Through a case study of the protection of a Native American sacred site from the development of a road through it in southern California, this study argues that environmental justice (EJ) for Native peoples encompasses far more than the protection of marginalized people from disproportionate rates of detrimental health effects of industry. Mainstream environmental justice discourse is troubled when it centers indigenous peoples' histories, differentiated political status, and epistemologies in EJ analytical frameworks. Viewing EJ through the lens of settler colonialism allows for an analysis that broadens the scope of what environmental justice means for indigenous peoples by examining the meaning they attach to place through their spiritual/ancestral relationship to it. The relentless desecration and loss of sacred sites highlights the inadequacy of the institutional tools of law to protect them in the context of a capitalist system that commodifies land and resources, and necessitates coalition building among diverse interests to accomplish common goals. The connection between people and land through the concept of radical relationality represents a decolonial framework that can transcend hierarchical power relationships in the interest of protecting dwindling natural landscapes for Native and non-Native people alike.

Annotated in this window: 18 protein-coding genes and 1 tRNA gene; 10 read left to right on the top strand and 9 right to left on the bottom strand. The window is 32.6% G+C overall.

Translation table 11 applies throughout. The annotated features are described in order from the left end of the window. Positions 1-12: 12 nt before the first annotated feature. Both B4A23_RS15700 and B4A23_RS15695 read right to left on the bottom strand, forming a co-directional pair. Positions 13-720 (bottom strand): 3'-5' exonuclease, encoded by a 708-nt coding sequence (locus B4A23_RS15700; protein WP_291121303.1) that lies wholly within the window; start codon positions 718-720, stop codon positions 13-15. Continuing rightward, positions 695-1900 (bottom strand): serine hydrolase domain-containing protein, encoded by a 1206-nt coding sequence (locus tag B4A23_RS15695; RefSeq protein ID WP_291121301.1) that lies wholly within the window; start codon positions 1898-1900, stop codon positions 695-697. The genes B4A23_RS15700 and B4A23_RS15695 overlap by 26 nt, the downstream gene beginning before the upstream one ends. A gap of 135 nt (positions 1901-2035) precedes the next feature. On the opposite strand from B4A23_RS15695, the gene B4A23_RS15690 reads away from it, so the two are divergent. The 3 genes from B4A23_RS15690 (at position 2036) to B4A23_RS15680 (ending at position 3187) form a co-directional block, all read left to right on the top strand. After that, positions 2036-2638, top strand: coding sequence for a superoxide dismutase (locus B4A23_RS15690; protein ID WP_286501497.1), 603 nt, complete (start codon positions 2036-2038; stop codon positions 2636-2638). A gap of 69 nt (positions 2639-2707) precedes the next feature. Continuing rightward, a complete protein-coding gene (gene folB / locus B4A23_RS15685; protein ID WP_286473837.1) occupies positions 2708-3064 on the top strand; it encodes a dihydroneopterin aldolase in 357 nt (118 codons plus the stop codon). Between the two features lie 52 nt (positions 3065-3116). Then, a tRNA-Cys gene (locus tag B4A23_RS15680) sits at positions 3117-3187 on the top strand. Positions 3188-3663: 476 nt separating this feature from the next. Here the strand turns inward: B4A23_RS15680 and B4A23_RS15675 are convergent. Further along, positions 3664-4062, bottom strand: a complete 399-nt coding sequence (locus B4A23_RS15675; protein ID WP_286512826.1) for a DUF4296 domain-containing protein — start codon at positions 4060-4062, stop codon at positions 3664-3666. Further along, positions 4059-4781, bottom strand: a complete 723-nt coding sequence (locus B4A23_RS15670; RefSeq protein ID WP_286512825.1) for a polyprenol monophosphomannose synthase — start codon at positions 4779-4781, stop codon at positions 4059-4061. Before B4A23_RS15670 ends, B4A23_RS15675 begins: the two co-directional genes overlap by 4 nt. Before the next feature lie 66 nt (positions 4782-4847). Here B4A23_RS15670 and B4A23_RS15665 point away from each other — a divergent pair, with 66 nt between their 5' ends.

Environmental justice, Native American Studies
Level of Degree
First Committee Member (Chair)
Second Committee Member
Gilio, Dina. "Panhe at the Crossroads: Toward an Indigenized Environmental Justice Theory." (2012). http://digitalrepository.unm.edu/amst_etds/15